Long-Term Care Insurance Benefits
A real life example of Long-Term Care Insurance and how it can help you.
Several years ago, while in her late 80s, my extremely independent and proud immigrant mother suddenly decided she was open to discuss her finances. That day, she led me to her desk which had stacks of unopened envelopes from her various investments. While she always seemed organized and fairly savvy with her finances, I had convinced her it was time to allow me to review and organize all her documents. After a full week, I collected her essential papers into a large binder which included everything from bank account and life insurance info to investments and paid mortgages to property taxes, home improvements/permits, immigration documentation, marriage certificates and passports.
Once I organized the binder to contain all these essential documents along with her will, Power of Attorneys for Health & Property and her living trust, we reviewed her workbook, and together, called each financial institution to verify the account information and the beneficiaries. We took the time to visit her bank to review her accounts. With that completed, I created a spreadsheet that listed her financial records for her review. I can tell you that she had the biggest smile when this was all complete — she truly appreciated having everything in one place.
About a year and a half later, I received a call from my mother’s neighbor. My mother had fallen in her home, and she was in the local emergency room. That became the first of three ER admissions in the next five months. I was now in crisis mode.
For many years, I tried to have a conversation about downsizing her home, but she always refused. It was the home she had lived in and loved for 40 years, and it was where she wanted to pass away. Making the situation more complicated, she lived an hour away from me, her geographically closest child, and she was reclusive and non-compliant when taking her medications. As her Power of Attorney and elected caregiver, I, ultimately, had to decide. How can I save her from herself?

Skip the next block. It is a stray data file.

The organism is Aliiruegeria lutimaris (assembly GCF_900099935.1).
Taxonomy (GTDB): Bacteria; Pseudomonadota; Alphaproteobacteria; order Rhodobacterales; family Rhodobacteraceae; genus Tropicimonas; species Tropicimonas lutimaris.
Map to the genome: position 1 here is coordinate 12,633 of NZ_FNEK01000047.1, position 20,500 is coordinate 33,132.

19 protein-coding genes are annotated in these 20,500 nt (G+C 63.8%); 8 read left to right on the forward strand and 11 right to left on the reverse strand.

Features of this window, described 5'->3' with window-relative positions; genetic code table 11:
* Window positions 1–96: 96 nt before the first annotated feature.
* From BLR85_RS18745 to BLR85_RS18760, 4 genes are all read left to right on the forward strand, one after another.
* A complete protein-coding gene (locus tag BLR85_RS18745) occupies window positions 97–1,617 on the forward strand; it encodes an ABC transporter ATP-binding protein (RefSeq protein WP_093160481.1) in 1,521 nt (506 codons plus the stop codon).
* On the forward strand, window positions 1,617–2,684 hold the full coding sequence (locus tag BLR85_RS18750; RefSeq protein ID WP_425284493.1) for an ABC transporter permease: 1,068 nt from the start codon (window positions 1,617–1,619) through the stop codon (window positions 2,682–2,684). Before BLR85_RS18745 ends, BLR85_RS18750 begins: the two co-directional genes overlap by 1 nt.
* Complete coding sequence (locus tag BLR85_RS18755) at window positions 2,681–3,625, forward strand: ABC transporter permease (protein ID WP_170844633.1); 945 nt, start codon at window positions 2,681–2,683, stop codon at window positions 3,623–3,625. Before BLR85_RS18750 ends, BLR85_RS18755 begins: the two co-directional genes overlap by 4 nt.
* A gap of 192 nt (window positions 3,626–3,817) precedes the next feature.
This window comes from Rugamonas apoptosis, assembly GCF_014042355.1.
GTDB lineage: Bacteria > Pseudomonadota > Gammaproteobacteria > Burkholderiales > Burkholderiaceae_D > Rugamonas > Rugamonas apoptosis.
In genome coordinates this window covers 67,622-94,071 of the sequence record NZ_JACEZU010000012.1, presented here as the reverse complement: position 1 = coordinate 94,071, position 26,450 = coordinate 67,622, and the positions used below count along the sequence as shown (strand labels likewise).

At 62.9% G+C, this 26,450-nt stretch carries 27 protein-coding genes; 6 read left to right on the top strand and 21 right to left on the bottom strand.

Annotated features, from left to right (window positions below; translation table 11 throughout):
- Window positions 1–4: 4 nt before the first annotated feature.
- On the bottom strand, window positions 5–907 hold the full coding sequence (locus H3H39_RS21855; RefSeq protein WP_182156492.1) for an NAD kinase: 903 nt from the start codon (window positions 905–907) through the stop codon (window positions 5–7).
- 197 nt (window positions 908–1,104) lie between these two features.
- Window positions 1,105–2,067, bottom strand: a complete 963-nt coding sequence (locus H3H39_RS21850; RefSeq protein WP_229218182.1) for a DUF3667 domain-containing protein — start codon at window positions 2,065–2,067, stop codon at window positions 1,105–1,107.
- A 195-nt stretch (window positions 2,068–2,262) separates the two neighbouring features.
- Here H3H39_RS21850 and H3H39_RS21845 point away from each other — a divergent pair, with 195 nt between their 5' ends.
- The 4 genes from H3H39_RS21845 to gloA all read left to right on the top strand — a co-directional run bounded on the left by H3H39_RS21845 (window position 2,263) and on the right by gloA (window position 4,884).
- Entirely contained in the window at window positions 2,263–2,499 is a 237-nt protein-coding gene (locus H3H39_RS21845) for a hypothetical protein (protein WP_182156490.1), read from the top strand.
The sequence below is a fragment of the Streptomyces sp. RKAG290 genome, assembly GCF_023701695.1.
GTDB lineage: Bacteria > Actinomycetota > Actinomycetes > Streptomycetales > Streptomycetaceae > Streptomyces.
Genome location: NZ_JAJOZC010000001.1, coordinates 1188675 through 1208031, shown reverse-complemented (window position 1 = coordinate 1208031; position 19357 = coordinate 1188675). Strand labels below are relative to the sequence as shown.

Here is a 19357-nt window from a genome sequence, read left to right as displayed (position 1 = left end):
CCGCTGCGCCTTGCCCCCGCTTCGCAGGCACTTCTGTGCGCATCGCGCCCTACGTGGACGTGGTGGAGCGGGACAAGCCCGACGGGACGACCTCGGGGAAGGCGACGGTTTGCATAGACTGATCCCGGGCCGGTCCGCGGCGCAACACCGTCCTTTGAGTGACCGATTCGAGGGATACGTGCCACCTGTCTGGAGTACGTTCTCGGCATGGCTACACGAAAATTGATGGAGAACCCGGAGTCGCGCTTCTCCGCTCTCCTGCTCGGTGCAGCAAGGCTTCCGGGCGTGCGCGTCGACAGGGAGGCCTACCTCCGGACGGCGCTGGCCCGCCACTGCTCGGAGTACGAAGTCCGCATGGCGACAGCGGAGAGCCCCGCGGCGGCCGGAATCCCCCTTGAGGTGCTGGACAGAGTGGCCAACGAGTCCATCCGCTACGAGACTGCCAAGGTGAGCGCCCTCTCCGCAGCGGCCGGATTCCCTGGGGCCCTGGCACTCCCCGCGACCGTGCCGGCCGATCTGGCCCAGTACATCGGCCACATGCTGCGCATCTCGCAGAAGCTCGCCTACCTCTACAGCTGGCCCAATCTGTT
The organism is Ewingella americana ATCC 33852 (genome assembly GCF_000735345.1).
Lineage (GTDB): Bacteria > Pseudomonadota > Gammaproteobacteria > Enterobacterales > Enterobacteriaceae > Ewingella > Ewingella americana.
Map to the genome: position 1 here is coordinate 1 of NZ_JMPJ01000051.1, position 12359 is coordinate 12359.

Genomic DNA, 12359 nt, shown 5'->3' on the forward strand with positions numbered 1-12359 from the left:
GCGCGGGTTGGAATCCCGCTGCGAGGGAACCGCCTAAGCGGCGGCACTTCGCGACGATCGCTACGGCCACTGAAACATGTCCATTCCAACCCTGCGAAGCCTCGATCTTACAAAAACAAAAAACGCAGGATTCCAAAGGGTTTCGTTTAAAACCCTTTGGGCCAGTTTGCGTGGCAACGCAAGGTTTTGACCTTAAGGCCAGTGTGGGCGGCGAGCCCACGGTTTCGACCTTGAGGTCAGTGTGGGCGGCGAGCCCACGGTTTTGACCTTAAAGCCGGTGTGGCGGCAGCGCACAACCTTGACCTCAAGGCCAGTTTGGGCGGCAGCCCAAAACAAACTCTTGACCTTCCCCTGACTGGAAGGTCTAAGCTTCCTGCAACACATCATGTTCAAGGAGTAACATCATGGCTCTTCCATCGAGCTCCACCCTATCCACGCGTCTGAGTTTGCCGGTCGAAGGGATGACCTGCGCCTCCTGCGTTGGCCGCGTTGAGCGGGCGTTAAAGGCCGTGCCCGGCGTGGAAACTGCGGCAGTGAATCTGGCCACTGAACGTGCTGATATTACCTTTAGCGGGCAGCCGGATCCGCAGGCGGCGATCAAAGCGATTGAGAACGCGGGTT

Fortunately, I had all her documents in order, and they were within reach. I had her legal approval to represent her best interest in the hospital and handle her care and finances. After her third hospital admission, I could tell the doctors were extremely frustrated, but the reality was she dealing with dementia. As a result, it was time to make a family decision. I insisted the doctors transfer her to a skilled care facility for physical therapy and, she was walking within three weeks. In the interim, I had the opportunity to research a local assisted living community near my home.
It was a difficult decision for my brother and me. My mother’s wish was to stay in her home and she missed it but, she grew to enjoy her new home, her fellow community residents and the excellent staff over the course of nearly four years at the cost of $240,000. My parents scrimped and saved their entire life. After my father’s death, she invested wisely to afford to live in a lovely senior community and still leave a legacy to her family. My mother always told us that she was “grateful and fortunate to meet her husband and raise a family in the United States.” “When I go, I go …I had a good life,” she’d tell us.
She lived just shy of her 93rd birthday.
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